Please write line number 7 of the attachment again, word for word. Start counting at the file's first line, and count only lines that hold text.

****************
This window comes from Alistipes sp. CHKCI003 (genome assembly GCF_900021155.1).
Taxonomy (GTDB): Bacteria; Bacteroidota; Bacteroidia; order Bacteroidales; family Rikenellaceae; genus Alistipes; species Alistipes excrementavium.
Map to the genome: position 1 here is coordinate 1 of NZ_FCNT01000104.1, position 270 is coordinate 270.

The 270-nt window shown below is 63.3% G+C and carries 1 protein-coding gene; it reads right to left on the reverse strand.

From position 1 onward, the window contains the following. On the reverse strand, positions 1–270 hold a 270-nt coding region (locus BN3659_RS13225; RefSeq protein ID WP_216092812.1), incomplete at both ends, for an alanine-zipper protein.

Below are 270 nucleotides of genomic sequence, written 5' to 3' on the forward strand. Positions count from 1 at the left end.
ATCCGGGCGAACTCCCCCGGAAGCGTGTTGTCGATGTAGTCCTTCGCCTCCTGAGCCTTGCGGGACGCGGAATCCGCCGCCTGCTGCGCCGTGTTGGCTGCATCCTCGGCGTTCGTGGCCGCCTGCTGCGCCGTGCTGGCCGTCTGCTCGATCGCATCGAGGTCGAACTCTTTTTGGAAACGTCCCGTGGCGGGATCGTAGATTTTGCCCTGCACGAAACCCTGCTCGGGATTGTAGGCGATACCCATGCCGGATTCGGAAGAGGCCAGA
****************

ATCCGGGCGAACTCCCCCGGAAGCGTGTTGTCGATGTAGTCCTTCGCCTCCTGAGCCTTGCGGGACGCGGAATCCGCCGCCTGCTGCGCCGTGTTGGCTGCATCCTCGGCGTTCGTGGCCGCCTGCTGCGCCGTGCTGGCCGTCTGCTCGATCGCATCGAGGTCGAACTCTTTTTGGAAACGTCCCGTGGCGGGATCGTAGATTTTGCCCTGCACGAAACCCTGCTCGGGATTGTAGGCGATACCCATGCCGGATTCGGAAGAGGCCAGA